Guam – Frank Ishizaki says his continuing role at GPD is merely advisory and the delay in announcing his new role of Deputy Chief was an administrative oversight. But Public Safety Committee Chair Adolpho Palacios doesn’t like it and points out that the law still requires a Deputy Chief to submit to a drug test, a psychological exam and a polygraph.
Governor Camacho released the appointment letter last Friday announcing that former Acting Chief Frank Ishizaki had been appointed Deputy Police Chief back on September 21st, a day before Rick Leon Guerrero took over Ishizaki’s previous assignment as Acting Police Chief.
Ishizaki today [Monday] told PNC News that his ongoing role is advisory only. In fact, Acting Chief Leon Guerrero says it was he who asked the Governor to allow Ishizaki to stay on.
However, there was a more than 2 week delay before the Governor made the announcement of Ishizaki’s new role last Friday. Ishizaki says there was no attempt to mislead or keep secret his new position, it was simply a bureaucratic foul up due to a number of other responsibilities he had that week at Homeland Security and a trip he had to make to the mainland soon after. “I take full responsibility for that,” said Ishizaki.
And Ishizaki emphasized that he is still not getting any salary for his continuing role at GPD and he doesn’t even have a key to GPD’s office.
Acting Chief Leon Guerrero said he was comfortable with the reverse roles he and Ishizaki now have. And Deputy Chief Ishizaki said “Part of being a good leader, is being a good follower too.”
Acting Chief Leon Guerrero pointed to the example of former Chief Paul Suba who, Leon Guerrero said, continues to make a contribution as Captain. And the Acting Chief said both Suba and Ishizaki have been working on important re-organizational plans to help prepare GPD for the coming military buildup and he needs both of them to continue to provide that assistance.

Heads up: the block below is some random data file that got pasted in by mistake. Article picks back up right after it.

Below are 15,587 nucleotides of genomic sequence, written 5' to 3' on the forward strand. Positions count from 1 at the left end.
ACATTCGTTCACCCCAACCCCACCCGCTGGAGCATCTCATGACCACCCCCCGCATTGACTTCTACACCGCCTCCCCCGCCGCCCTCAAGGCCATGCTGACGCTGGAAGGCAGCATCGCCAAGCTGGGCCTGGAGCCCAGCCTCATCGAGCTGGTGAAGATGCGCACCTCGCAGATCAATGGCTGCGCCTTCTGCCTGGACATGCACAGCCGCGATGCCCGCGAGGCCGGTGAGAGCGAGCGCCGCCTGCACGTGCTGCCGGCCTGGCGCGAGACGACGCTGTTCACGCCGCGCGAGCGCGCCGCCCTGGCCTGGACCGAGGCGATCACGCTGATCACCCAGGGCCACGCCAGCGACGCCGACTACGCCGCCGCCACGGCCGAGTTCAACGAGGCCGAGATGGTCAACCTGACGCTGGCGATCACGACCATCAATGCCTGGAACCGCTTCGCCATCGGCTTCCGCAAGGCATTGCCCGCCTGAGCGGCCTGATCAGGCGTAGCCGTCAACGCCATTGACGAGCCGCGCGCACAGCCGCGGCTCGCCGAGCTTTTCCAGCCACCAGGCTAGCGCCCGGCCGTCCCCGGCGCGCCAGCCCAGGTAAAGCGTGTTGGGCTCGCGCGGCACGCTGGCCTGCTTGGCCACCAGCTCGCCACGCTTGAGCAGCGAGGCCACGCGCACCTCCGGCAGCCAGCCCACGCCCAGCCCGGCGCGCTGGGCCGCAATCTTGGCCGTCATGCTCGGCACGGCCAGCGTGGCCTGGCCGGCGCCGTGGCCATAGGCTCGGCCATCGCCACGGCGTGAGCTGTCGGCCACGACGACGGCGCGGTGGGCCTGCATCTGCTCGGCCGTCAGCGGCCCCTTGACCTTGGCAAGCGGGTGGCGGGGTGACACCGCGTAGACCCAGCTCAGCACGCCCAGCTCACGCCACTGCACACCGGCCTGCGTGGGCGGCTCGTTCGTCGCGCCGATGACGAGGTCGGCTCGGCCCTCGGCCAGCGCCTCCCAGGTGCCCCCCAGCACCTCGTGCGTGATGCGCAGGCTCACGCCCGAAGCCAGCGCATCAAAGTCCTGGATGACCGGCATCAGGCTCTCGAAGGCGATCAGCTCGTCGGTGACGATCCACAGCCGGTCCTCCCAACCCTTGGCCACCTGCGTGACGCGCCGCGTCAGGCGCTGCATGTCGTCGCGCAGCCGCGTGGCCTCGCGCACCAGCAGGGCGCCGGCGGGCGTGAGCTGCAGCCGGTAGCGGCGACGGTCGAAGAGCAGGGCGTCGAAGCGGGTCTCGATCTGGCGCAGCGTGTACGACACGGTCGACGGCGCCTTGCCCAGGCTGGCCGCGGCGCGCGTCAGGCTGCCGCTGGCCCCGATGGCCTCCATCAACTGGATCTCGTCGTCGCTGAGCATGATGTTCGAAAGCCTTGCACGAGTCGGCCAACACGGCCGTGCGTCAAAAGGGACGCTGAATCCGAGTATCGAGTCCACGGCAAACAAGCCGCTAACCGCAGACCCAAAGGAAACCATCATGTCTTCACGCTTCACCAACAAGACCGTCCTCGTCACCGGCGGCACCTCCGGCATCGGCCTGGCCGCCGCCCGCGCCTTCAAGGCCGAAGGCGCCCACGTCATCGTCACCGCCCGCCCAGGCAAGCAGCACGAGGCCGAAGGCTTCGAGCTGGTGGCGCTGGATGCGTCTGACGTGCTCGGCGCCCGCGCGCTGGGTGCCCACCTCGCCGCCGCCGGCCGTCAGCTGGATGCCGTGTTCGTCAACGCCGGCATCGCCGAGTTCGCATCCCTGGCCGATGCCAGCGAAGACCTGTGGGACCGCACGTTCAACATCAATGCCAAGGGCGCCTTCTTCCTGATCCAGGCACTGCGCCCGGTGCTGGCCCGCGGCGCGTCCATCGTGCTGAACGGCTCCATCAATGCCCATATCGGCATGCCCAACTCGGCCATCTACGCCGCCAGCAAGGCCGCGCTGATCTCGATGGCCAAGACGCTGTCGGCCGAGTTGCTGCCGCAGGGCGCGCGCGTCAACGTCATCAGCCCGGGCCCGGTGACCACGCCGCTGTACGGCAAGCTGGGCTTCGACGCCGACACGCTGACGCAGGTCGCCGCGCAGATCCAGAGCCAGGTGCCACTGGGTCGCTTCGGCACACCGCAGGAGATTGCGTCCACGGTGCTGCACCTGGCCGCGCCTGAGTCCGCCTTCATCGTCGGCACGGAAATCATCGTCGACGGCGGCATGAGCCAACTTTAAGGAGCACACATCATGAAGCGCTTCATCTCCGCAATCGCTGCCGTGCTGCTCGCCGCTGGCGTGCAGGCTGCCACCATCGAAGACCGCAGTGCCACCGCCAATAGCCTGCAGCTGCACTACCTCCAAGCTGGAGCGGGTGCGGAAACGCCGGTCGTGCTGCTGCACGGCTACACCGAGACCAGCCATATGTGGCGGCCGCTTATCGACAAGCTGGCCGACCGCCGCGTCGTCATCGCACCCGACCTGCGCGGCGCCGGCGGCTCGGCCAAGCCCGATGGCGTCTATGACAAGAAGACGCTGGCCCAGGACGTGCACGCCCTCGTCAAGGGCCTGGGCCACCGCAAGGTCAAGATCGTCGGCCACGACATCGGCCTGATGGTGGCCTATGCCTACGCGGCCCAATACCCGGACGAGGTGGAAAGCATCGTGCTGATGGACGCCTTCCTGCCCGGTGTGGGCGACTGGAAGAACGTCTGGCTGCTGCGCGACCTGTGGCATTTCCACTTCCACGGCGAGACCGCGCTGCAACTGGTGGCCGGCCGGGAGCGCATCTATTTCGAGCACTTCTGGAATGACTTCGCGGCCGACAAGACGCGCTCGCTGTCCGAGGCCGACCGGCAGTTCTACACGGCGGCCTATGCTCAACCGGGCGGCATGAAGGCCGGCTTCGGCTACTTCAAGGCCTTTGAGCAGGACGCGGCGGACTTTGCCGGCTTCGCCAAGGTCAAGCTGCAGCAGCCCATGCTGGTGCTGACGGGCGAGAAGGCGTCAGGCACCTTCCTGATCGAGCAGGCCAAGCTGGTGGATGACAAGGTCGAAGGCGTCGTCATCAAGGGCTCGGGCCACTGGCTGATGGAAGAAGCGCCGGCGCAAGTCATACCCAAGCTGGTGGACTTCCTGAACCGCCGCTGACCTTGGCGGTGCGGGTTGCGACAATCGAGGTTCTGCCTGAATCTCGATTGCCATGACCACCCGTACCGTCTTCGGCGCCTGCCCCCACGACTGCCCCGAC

However the Legislature’s Public Safety Committee Chairman, Senator Adolpho Palacios is not comfortable with the way the appointment was made. “There was nothing improper about it,” said Palacios. But he believes it was done with the intent to circumvent the confirmation process that is required for an Acting Chief to become a Chief.
And Senator Palacios points out that while the Deputy Chief’s position does not require legislative confirmation, the law still requires a Deputy Chief to submit to a drug test, a psychological exam and a polygraph.
Although he says he does not intend to make an issue of it, Palacios warned that that because Ishizaki has not taken those exams for the Deputy Chief’s position, if Ishizaki signs an directives or takes any administrative actions, those actions are subject to legal challenge because Ishizaki’s has not been legally appointed to his new position as Deputy Chief.